Why Am I Hearing So Much About CyberKnife?

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Radiation oncologist and CyberKnife expert Abraham Wu

Radiation oncologist Abraham Wu explains that CyberKnife is a brand name for one of several available stereotactic radiosurgery devices.

Note: This article was updated in November 2018.

Advertisements for a radiation delivery system called CyberKnife® have prompted a large number of questions from patients inquiring whether it employs a unique new technology.

CyberKnife is used in a type of radiation therapy called stereotactic radiosurgery (also known as stereotactic radiotherapy). This treatment destroys tumors with extremely precise, very intense doses of radiation while minimizing damage to healthy tissue, offering accuracy akin to the sharpness of a surgeon’s scalpel.

Memorial Sloan Kettering radiation oncologist Abraham J. Wu employs stereotactic radiosurgery to treat lung and gastrointestinal cancers. He explains that CyberKnife is a brand name for one of several available stereotactic radiosurgery devices that deliver radiation with linear accelerators, or devices that form beams of fast-moving subatomic particles. The beams are precisely directed through the use of advanced imaging technologies combined with a sophisticated computer guidance system.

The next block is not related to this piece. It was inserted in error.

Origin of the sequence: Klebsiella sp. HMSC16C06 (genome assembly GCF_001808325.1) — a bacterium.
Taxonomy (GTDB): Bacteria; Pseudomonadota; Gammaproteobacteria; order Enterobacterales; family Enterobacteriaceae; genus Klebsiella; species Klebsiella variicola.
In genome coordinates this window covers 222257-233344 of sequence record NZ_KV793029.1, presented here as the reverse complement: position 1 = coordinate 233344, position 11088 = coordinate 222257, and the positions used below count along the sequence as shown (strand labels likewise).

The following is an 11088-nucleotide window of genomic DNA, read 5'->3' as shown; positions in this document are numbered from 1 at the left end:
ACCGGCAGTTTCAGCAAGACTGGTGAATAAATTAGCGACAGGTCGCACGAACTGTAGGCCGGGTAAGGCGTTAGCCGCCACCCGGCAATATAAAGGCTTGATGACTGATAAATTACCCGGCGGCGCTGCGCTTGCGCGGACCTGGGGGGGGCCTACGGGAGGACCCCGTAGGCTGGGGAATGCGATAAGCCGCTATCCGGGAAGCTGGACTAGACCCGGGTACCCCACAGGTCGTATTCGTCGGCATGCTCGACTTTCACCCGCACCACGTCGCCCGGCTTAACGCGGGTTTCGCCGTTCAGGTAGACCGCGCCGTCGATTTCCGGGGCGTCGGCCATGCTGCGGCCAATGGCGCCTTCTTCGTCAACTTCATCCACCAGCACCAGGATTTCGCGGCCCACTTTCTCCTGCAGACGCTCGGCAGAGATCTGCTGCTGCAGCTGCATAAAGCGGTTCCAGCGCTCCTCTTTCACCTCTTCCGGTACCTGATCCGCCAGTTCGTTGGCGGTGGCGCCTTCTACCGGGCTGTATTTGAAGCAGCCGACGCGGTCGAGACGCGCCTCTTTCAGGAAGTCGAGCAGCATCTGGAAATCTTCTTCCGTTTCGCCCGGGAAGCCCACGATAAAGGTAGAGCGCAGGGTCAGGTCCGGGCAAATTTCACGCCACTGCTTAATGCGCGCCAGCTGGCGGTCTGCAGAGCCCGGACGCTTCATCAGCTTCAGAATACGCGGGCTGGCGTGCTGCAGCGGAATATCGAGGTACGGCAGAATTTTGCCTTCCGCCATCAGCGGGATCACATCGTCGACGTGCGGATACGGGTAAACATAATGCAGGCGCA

“There are a lot of different machines and a lot of different marketing terms thrown around, but they all achieve the same goal, which has two critical components,” Dr. Wu says. “One is delivering a more intense dose of radiation in just a few sessions. This is called hypofractionated radiation therapy. The other is targeting the radiation very accurately by pinpointing the precise location of the tumor during treatment.”

At MSK, radiation oncologists use linear accelerators made by a company called Varian. The Varian machine Dr. Wu most often uses — primarily to treat lung tumors — employs a system called TrueBeamTM, which incorporates computed tomography (CT) imaging into the same device that delivers the radiation. This allows the radiation therapists to make sure patients remain in the proper position during radiation therapy and to adjust the radiation beams as needed.

MSK Precise: Larger Doses over a Shorter Period

MSK Precise incorporates the TrueBeam system to deliver hypofractionated radiation therapy. With this treatment approach, a radiation beam can be very precisely targeted to a tumor. The total radiation treatment can be split into fewer sessions, using larger doses given over a shorter period.

“Really, the big breakthrough in recent years has been the advent of CT imagers on the treatment machine itself — as we have with the TrueBeam — which allows us to ensure the accuracy of radiotherapy treatments with the highest precision,” he says. “Interestingly, CyberKnife does not incorporate a CT imaging machine into the device — it uses a different system of image guidance.”

In addition to using CT imaging, MSK Precise also employs MRI in the treatment of some cancers, particularly prostate cancer. When MRI is used to plan the treatment, CT scans are not needed. MSK is the only institution in the world to routinely use MRI for hypofractionated radiation therapy.